Saturday, February 23, 2013

Brooklyn Bridge Park Developers Want To Raise Building To Avoid Future Hurricane Flooding


Rendering of the Toll Brothers/Starwood Capital Group's controversial 159-apartment, 200-room hotel project  to be built in Brooklyn Bridge Park.  For years community and park advocates have fought to prevent housing developments from being built inside the park. 

The city's elected officials refuse to allocate the necessary funds required to maintain the park so the Bloomberg administration launched a funding scheme to allow this developement they say will raise $3.3 million towards the park's annual maintenance budget they claim is a massive $16 million. 


These guys want to put their Brooklyn Bridge Park plans on a pedestal.
The developers tapped to bring a hotel and residential complex to Pier 1 near Old Fulton St are planning for a future Hurricane Sandy by raising both buildings up at least three feet to avoid the massive flood damage that devastated the surrounding DUMBO neighborhood during last October’s super-storm, according to the New York Post. 
David Von Spreckelsen, a senior vice president at developer Toll Brothers, said the 159-apartment, 200-room hotel project — which would raise a $3.3 million chunk of the park’s $16 million annual maintenance budget — will now include additional steps and ramps leading to the main lobby and more masonry to ensure the building is above the site’s flood plain set by the feds.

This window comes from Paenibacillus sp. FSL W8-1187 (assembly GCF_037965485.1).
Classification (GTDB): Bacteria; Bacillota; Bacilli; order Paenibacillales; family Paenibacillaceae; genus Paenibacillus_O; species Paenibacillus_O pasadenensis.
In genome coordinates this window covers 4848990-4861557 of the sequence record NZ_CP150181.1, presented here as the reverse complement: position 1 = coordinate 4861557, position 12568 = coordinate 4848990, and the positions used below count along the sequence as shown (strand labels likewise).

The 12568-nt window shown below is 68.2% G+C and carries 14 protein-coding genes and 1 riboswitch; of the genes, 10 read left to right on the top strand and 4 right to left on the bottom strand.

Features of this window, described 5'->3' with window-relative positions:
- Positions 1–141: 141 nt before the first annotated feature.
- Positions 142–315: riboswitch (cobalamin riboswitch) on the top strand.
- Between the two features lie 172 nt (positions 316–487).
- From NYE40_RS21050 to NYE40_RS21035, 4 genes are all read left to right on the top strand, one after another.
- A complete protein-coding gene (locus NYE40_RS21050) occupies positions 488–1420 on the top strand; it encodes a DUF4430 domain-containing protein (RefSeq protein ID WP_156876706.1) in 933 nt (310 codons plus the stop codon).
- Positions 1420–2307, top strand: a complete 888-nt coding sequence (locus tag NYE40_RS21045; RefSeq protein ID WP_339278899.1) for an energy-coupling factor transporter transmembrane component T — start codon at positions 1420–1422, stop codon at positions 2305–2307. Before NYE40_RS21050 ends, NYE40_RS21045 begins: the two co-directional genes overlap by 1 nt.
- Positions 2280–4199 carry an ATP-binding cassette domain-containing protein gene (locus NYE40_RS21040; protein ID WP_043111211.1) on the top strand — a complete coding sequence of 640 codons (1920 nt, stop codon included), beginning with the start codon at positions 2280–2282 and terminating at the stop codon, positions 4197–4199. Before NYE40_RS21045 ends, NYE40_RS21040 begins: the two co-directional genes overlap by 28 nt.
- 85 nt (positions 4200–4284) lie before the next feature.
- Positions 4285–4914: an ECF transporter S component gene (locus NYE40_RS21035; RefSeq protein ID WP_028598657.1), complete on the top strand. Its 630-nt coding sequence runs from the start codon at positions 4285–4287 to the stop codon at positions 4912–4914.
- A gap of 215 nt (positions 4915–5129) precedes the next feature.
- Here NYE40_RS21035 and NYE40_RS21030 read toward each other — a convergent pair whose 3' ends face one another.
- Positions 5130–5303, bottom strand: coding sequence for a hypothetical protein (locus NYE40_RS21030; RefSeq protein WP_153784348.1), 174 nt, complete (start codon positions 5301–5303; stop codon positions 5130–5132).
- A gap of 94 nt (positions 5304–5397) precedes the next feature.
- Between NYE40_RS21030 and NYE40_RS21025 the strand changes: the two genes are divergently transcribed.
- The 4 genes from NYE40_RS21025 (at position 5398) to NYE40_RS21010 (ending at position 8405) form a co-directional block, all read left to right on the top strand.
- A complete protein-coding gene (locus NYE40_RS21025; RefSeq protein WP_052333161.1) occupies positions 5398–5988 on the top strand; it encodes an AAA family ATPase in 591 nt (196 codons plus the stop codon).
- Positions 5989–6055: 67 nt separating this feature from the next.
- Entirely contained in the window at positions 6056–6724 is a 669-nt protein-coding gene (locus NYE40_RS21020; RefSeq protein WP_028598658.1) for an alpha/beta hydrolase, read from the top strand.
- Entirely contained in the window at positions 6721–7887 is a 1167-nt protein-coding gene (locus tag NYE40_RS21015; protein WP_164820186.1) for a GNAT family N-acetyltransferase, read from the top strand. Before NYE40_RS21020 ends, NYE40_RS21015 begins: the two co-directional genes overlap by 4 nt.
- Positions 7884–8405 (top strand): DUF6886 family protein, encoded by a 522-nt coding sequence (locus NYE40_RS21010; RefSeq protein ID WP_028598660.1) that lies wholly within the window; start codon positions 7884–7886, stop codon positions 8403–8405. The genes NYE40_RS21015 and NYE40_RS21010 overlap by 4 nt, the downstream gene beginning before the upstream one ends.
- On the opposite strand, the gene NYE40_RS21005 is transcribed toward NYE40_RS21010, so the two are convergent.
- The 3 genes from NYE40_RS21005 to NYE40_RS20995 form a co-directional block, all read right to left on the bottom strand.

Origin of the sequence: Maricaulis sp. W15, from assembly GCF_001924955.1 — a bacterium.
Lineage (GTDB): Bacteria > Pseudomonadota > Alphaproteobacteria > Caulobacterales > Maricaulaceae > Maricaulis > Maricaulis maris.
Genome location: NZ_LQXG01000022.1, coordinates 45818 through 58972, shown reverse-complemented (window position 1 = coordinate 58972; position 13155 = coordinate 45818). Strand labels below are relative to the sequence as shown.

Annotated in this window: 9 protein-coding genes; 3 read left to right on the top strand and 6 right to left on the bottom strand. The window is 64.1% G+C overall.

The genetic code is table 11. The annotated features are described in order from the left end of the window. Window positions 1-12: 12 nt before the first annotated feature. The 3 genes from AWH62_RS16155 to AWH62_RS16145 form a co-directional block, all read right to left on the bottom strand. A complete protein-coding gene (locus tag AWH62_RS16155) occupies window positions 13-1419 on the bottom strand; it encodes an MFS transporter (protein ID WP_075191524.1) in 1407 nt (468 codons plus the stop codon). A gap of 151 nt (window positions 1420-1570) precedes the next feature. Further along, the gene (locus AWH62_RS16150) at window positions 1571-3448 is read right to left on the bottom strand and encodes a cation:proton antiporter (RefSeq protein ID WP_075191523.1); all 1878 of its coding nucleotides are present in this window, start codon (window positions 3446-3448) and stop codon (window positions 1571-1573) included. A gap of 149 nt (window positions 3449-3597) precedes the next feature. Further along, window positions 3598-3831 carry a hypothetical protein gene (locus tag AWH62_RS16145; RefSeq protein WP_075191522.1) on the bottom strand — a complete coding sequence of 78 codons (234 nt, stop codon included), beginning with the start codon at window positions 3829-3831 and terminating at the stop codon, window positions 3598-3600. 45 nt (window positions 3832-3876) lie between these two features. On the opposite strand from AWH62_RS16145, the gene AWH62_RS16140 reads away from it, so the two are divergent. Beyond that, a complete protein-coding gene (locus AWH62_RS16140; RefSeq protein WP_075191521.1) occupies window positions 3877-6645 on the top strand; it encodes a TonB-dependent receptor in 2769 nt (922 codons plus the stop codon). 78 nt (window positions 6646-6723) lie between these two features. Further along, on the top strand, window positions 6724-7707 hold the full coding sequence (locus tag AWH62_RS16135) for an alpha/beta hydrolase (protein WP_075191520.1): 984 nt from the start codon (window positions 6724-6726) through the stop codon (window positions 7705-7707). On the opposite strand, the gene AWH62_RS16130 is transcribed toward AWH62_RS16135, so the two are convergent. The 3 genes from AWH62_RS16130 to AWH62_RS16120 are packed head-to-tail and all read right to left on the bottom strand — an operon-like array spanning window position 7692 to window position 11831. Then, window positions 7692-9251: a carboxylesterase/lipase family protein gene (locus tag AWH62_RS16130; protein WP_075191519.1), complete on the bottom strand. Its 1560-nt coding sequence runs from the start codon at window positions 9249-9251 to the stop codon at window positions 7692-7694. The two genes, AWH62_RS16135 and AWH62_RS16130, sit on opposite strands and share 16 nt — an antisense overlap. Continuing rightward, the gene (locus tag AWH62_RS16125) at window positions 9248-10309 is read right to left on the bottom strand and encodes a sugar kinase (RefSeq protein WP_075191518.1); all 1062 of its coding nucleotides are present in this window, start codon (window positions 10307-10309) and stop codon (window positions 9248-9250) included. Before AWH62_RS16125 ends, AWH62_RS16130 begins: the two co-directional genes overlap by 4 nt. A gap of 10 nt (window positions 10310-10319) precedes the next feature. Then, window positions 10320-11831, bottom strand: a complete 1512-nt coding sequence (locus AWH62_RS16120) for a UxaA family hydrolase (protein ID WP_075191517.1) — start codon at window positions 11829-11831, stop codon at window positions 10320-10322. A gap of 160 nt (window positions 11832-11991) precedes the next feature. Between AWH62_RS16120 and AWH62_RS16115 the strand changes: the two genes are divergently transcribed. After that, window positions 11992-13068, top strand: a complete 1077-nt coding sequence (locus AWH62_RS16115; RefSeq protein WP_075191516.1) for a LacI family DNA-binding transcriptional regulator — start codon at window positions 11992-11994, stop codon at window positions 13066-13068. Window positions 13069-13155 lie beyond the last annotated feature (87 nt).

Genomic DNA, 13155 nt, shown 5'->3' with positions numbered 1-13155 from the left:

Mechanical systems that normally are in basements will be moved to the roof. A basement will still be built but will be primarily used for parking.
“We want to make our building a structure that can survive any kind of storm,” said Von Spreckelsen, whose company is partnering with Starwood Capital Group in the development.
The development was supposed to break ground in February but is on hold until both Toll Brothers and Starwood complete the redesign.
Regina Myer, president of the city development corporation overseeing the 85-acre park’s construction, said she’s “comfortable” with the developers’ progress and confident that – despite the wrath of Sandy - the park would eventually be able to select a developer and move forward with other high-rise condo complexes planned for Atlantic Avenue in Brooklyn Heights and John Street in DUMBO.
Myer said the park suffered about $1 million in damage from Sandy – mostly lighting and other electrical work – that is nearly fixed, adding “the park did very well” considering parks citywide suffered a total of $750 million in damage.
However, Cobble Hill activist Judi Francis said the storm proved just how bad a spot the waterfront park is to build more housing.
“The lesson of Sandy is it will happen again, and when it happens, it will be really bad for those residents who wind up buying condos there,” she said.
Read More:

New York Post - February 22, 2013 - By Rich Calder  

1 comment:

  1. Oh right. Condos inside a public park - a first in the nation - and now they need to make accomodations to the condo developers who will have trouble getting insurance for this folly. Has anyone thought that maybe this is a terrible idea - having condos inside a public park - in the first place? Who's land it is anyway? Has the public gotten any "accomodations" like maybe a pool or an indoor recreational center in this so called park?